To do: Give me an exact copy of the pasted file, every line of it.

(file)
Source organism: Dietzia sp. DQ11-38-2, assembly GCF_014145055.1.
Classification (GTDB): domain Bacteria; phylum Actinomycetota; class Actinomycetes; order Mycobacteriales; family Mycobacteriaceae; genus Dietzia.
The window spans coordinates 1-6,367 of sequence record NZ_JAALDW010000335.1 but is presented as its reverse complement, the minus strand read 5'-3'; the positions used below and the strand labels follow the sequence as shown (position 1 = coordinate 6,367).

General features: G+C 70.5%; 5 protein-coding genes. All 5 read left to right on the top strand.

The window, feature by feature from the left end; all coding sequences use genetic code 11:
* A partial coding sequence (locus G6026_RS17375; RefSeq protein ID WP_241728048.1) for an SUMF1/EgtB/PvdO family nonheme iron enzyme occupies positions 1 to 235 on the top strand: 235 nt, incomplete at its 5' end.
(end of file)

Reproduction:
Source organism: Dietzia sp. DQ11-38-2, assembly GCF_014145055.1.
Classification (GTDB): domain Bacteria; phylum Actinomycetota; class Actinomycetes; order Mycobacteriales; family Mycobacteriaceae; genus Dietzia.
The window spans coordinates 1-6,367 of sequence record NZ_JAALDW010000335.1 but is presented as its reverse complement, the minus strand read 5'-3'; the positions used below and the strand labels follow the sequence as shown (position 1 = coordinate 6,367).

General features: G+C 70.5%; 5 protein-coding genes. All 5 read left to right on the top strand.

The window, feature by feature from the left end; all coding sequences use genetic code 11:
* A partial coding sequence (locus G6026_RS17375; RefSeq protein ID WP_241728048.1) for an SUMF1/EgtB/PvdO family nonheme iron enzyme occupies positions 1 to 235 on the top strand: 235 nt, incomplete at its 5' end.